For some reason I woke up at about 2 a.m. this morning after having dozed off again on the couch. The quietness got my attention. By quiet I mean that there was no traffic noise, no kid noise, just some night birds out on their rounds. So I went out on the balcony to absorb it. I loved the peacefulness of that quiet.
Looking around while breathing in the fresh nighttime air, I noticed something that I first spotted about a month ago. The City of Vista, California where I live is building a new $55 million City Hall (in California they’re called “Civic Centers”). OK, nothing wrong with that because the City has been using an old decrepit elementary school for a City Hall for about 25-30 years.
So what’s bugging me? Well, the new City Hall is about 300 yards in a straight line from my balcony. It’s 3 stories high so I can see it from where I live. Why do the construction people have to leave the lights on in the entire structure 24/7? Can’t someone turn the lights off at night except for necessary security lights? How much is that costing the taxpayers?
Part 2: Dark Tunnel, No Light
One stinking, lousy streetlight. That’s all I wanted and all I asked for. What I got was a painted line. A painted line is better than nothing. But it doesn’t diminish the darkness.
What the hell am I talking about? Just a little difference of opinion I had with the City of Vista, California where I live. You see there’s this intersection a couple of blocks from where I live. The intersection of South Citrus Ave. and Eucalyptus. It’s 2 blocks from the downtown. There are no streetlights. And at night it’s dark. Real dark. Spooky dark.
I’m consider myself to be a really good driver and this intersection (especially turning right from Eucalyptus to Citrus) is scary. As soon as you start to turn right, the street starts to descend to where you can’t see the right shoulder. You have to know it’s there and how far you can or can’t get over.
Well, I hadn’t driven through there in a good 6 months until recently. And I had forgotten just how dark it is. It’s dangerous dark to the point where I’m uncomfortable driving it. It’s also dangerous for any pedestrians who might be out at night. And, there’s been at least one mugging there too.
Is it too much to ask for one stinking, lousy street light at this intersection and for the damn city to turn off the lights at the City Hall construction site at night?
Part 3: To My Congressman
Darrell Issa is the Congressman for my district. He lists his address as the city where I live, Vista, California. Rep. Issa was vehemently opposed to the new HealthCare legislation recently passed by Congress.
So, I’m guessing that Rep. Issa has rarely, if ever, been into my neighborhood of Vista (it’s an area that my wife described as “semi-barrio” when we first started dating). He’s got his. And his constituents tend to be the affluent Republicans who tend to flock together in this area.
Unfortunately, there’s a lot of them and all he has to do is keep them happy. The type of people who live in my neighborhood tend to be less likely to vote and less likely to complain. They’re too busy trying to make ends meet.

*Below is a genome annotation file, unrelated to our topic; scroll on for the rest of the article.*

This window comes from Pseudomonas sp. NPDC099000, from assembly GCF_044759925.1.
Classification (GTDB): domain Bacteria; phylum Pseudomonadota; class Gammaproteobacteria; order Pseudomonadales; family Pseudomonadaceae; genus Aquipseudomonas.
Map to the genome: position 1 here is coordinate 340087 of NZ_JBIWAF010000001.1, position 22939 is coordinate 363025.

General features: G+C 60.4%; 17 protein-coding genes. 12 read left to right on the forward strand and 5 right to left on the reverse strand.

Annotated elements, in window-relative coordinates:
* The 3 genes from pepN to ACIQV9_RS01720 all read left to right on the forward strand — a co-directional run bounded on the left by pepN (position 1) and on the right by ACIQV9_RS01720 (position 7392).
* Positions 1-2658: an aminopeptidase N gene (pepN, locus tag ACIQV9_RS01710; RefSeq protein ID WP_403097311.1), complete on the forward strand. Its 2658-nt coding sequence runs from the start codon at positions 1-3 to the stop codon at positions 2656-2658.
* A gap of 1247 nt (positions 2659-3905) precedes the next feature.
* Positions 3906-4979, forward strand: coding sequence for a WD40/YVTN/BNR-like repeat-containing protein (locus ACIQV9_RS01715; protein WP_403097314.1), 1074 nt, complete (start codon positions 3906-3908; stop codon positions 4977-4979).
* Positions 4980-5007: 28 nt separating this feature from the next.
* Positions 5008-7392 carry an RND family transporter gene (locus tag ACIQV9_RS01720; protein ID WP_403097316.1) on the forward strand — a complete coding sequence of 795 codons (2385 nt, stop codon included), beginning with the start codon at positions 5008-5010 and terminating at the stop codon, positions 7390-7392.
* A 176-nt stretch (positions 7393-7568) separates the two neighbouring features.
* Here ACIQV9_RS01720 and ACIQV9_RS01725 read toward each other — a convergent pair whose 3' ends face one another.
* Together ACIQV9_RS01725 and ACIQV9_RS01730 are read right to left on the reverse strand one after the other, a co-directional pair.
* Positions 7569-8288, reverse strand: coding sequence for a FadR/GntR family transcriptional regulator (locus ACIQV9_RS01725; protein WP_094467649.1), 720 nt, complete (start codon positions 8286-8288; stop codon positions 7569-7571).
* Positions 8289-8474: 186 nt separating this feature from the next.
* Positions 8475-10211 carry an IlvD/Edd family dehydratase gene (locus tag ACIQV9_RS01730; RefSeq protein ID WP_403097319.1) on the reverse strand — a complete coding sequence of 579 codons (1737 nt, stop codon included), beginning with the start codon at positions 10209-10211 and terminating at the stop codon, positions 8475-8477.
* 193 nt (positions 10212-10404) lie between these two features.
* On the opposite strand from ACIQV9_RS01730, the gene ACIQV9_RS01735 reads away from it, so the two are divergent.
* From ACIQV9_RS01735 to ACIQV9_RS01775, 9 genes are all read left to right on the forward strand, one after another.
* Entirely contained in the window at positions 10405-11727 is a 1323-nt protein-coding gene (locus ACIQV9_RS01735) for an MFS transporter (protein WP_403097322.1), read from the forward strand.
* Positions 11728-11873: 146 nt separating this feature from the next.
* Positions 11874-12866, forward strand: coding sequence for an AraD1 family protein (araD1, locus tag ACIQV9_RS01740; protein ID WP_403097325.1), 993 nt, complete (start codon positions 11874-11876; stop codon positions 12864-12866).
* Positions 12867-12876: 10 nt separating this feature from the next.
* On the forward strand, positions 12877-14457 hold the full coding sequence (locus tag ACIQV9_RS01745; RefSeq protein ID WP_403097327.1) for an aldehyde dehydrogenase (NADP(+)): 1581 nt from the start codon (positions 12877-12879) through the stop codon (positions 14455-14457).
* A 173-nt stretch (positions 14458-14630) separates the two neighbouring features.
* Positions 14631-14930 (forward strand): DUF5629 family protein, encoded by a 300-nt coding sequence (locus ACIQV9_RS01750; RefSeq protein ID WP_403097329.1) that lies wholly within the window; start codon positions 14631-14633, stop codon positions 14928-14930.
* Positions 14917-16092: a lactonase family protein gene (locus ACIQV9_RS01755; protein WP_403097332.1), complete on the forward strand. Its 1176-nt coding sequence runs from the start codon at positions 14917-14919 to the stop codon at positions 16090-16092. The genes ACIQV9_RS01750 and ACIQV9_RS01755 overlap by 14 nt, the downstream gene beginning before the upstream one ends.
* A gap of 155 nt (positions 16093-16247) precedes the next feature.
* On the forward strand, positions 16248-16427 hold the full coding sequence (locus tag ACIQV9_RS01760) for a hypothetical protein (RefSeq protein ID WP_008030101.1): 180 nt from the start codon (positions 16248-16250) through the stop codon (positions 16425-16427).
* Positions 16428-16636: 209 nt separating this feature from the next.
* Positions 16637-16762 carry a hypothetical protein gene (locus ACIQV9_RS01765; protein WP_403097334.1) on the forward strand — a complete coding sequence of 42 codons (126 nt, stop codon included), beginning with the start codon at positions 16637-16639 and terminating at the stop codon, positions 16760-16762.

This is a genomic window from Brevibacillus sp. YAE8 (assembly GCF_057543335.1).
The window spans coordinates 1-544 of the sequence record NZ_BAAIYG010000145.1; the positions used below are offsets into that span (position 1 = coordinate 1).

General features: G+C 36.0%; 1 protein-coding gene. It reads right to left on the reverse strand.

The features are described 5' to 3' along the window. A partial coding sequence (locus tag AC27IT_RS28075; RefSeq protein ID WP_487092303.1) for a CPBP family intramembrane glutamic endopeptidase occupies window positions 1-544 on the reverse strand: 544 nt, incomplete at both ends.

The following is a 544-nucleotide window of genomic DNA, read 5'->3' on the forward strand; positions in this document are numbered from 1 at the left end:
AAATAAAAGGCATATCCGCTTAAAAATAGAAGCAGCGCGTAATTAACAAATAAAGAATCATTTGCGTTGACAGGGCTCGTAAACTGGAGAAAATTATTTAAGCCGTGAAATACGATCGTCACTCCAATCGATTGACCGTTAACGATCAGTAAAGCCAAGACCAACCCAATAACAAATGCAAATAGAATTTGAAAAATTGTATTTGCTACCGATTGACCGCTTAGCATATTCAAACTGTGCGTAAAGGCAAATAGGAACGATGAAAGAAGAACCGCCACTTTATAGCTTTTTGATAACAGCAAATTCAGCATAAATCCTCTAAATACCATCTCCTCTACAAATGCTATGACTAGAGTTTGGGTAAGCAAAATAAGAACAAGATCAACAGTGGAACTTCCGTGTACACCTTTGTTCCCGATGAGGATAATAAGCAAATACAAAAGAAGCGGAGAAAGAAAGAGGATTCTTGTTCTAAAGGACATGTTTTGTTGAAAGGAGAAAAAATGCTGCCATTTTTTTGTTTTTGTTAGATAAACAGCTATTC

But, I’ve always had this thought that a Congressman or Legislator or City Council member needs to represent all of his or her constituents (pretty damn naïve for someone with a Master’s degree in Political Science, isn’t it).
So here’s my point—it’s an invitation. Congressman, come on over to my apartment. It’s just a half-block off Vista Way and you won’t have to go too far into the Hispanic Townsite neighborhood that the paper invariably refers to as “hardscrabble”.
Let’s hang out on the balcony for about an hour and just observe. I’ll even throw some burgers or sausage on the grill. But, let’s observe the people of this neighborhood. They’re your constituents too. Who are they? What are they?
They’re overwhelmingly brown. They’ve got families. They walk more places than you do because they don’t have much money. Many don’t have cars. The hold their children’s hands as they walk. The little girls look like gorgeous dolls and the boys like mischievous rascals. You can sense and feel the love they’re given. Love has nothing to do with economics. Except that if you don’t have much to give, you can still give love—it’s inexhaustible.
The teens are typical and normal. Even though they might not have much, they’ve got i-Pods and cell phones. Someone sacrificed to get them too. It’s not like a lot of other neighborhoods were there is no economic sacrifice and people have plenty.
So this is our neighborhood. Notice the young Moms with toddlers who are pregnant again. I wonder what kind of health insurance they’ve got? I wonder what kind of pre-natal care they’re getting.
Come on over, Rep. Issa. We won’t make a big press deal out of it or anything—that’s not the point. Just observe (no entourage or security). And maybe you can wander out and talk to a few. Find out what’s on their minds. Don’t worry, most speak English. It’s cool to listen to the kids going to school or coming home seamlessly switching back and forth from English to Spanish all the while sounding like what they are—kids.
And after you hang out for a bit, head on back to Shadowridge Country Club. Maybe some of the guys there who are trimming the bushes live in my neighborhood. And maybe, you’ll be able to understand just a little bit better.
Come on over, Rep. Issa. Just for an hour.